Ellen Page Starring in Sam Raimi's Drag Me to Hell

February 9, 2008
Source: Hollywood Reporter

Ellen Page

In December we brought you the news that Sam Raimi officially would be making a low-budget horror movie titled Drag Me to Hell before he went on to anything else. For those unsatisfied with Spider-Man 3, this is Raimi's chance to go back to his roots and show us that he is still a great director, despite what might have happened with that movie. Now one of the best things that ever could happen has happened - Juno star Ellen Page has been cast as the lead in the film. To top that off, Universal Pictures has acquired the rights for distribution and the film is going into production starting on March 17th in Los Angeles.

Sam Raimi wrote the script for Drag Me to Hell with his brother Ivan quite a while ago under the title The Curse, and it was finished after they made Army of Darkness back in 1992. He's been sitting on this script that probably has immense inspiration from Evil Dead and Army of Darkness, since he wrote it while making those movies, and is just now starting to film it. While no budget has been explicitly specified, it is being referred to as low-budget, meaning I'm sure it'll be very much in the same vein as Evil Dead and Army of Darkness.

As for the plot, not much has been revealed. The most that anyone has said is that it is a "morality tale about the unwitting recipient of a supernatural curse", and I'm guessing that recipient is now Ellen Page. Ghost House co-founder Rob Tapert also says that "Sam calls it a 'spook-a-blast,' a wild ride with all the chills and spills that 'Evil Dead' delivered, without relying on the excessive violence of that film." I don't mind that much that it doesn't have the same "excessive violence" as Evil Dead as long as Raimi creates a movie that is reminiscent of his classic horror trio.

I guarantee you we will be following almost everything that happens with Drag Me to Hell as it goes into production in March. Not only am I a huge Army of Darkness / Evil Dead fan, not only am I a huge Sam Raimi fan, but I'm also a huge Ellen Page fan. It's three of the best things ever all crammed into one and I can't wait to see what Raimi has cooked up!!

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I can't wait to see what Sam Raimi cooked up either. This is real good, considering he could've helmed "The Hobbit", which eventually went to Guillermo del Toro. Things worked out well with each director doing their specific genre of choice. Ellen Page, riding the wave to superstardom, is an excellent choice to headline "Drag Me to Hell". She was great in "Hard Candy" and I'm still looking forward to seeing, "Juno".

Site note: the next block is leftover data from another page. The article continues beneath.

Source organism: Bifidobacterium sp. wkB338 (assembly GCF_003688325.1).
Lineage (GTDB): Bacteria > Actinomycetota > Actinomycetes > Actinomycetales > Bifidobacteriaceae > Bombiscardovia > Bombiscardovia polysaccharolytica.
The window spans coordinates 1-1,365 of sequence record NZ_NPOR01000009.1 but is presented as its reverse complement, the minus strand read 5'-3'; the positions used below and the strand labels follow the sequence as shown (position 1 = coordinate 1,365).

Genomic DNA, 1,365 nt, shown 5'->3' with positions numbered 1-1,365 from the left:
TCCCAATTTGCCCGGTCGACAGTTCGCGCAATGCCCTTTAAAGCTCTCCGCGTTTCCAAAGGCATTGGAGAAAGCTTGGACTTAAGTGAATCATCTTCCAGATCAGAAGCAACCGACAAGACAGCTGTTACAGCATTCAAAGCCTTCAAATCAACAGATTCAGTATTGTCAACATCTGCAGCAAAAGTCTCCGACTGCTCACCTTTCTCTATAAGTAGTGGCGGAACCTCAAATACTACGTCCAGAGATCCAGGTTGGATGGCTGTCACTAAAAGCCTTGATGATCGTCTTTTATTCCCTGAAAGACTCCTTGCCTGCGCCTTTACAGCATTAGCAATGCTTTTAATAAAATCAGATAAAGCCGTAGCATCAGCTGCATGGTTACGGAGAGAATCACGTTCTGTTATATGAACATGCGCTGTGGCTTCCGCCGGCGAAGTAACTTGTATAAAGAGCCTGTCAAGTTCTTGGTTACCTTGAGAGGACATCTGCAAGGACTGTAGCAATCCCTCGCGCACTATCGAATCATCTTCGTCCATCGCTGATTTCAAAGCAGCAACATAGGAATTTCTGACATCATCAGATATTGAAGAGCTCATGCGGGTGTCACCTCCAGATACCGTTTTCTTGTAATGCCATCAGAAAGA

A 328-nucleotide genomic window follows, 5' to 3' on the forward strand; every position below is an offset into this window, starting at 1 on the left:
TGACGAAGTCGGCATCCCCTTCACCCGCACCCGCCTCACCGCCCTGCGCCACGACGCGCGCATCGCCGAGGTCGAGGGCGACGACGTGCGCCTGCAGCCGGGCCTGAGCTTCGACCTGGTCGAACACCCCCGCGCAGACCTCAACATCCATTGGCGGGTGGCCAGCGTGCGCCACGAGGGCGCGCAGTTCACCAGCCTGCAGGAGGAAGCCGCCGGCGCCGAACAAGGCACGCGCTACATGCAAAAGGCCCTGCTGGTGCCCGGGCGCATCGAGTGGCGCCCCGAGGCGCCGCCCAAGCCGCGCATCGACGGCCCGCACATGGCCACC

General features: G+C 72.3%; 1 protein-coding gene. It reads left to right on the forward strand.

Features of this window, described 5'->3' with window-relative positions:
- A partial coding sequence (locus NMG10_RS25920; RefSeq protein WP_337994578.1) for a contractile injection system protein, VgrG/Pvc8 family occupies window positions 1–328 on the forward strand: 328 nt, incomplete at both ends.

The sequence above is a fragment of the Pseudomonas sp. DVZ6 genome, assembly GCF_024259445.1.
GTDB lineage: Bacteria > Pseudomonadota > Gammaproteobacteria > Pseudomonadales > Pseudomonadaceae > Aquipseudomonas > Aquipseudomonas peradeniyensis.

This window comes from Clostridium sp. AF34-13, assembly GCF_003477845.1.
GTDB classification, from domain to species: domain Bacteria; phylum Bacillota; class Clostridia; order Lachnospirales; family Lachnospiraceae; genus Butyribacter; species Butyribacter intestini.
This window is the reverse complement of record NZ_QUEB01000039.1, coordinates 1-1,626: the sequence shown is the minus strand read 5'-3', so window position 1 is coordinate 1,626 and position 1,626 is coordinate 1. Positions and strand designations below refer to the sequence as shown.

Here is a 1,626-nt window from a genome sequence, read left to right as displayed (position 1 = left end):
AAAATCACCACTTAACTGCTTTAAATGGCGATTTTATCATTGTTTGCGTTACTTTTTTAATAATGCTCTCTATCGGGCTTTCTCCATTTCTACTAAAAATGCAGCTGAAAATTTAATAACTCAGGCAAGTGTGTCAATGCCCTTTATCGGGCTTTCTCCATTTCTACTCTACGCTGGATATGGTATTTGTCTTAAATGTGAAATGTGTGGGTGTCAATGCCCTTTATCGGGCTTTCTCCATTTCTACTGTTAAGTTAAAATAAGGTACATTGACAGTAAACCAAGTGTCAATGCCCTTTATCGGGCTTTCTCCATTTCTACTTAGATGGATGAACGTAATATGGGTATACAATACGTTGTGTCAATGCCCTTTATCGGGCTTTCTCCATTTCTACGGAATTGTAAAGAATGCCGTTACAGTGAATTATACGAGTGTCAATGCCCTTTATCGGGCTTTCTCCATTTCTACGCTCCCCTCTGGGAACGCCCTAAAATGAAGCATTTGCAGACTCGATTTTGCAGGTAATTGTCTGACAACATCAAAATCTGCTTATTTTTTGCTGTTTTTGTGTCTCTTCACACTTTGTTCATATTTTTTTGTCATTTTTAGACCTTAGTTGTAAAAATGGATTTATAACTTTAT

Spider on Feb 9, 2008


sounds neat if Bruce Campbell made a cameo or had a major role in it...some of the best horror/comedy ever made...I will be waiting to hear more....

cornholio_by_the_sea on Feb 9, 2008


Ellen Page in a horror movie? Interesting. It's a pity i've yet to see a single horror movie that offered anything genuinely suspensful and scary without dissolving into the dreary realm of using gore for shock scares or horribly cliched stories and techniques. The Omen (original) came kinda close, but still. Heh, as you might have guessed i'm not a fan of horror, but I am a small fan of Ellen Page. I'm not even a fan of Sam Raimi, though I can sit down and (mindlessly) enjoy the Spiderman flicks.

Brad on Feb 10, 2008


I'm with you... I'm so freakin' excited by this pairing of Raimi and Page. I love just about everything either has done AND you throw in the horror aspect?? I am SO there! I agree though...needs Campbell in at least a cameo, which is entirely likely given it's Raimi at the helm. You just made my day with this news. Thanks!

Zengrrl on Feb 10, 2008


Brad, what about Evil Dead I or II or Army of Darkness? That is the exact kind of horror we're speaking of when we reference this movie that Ellen Page is in and Sam Raimi is directing. Have you seen either of those? They're hardly horror, at least by today's definition - and I am certain you'll find something unique about them, albeit campy enjoyment. I strongly urge you to check them out, they're in a genre of their own...

Alex Billington on Feb 10, 2008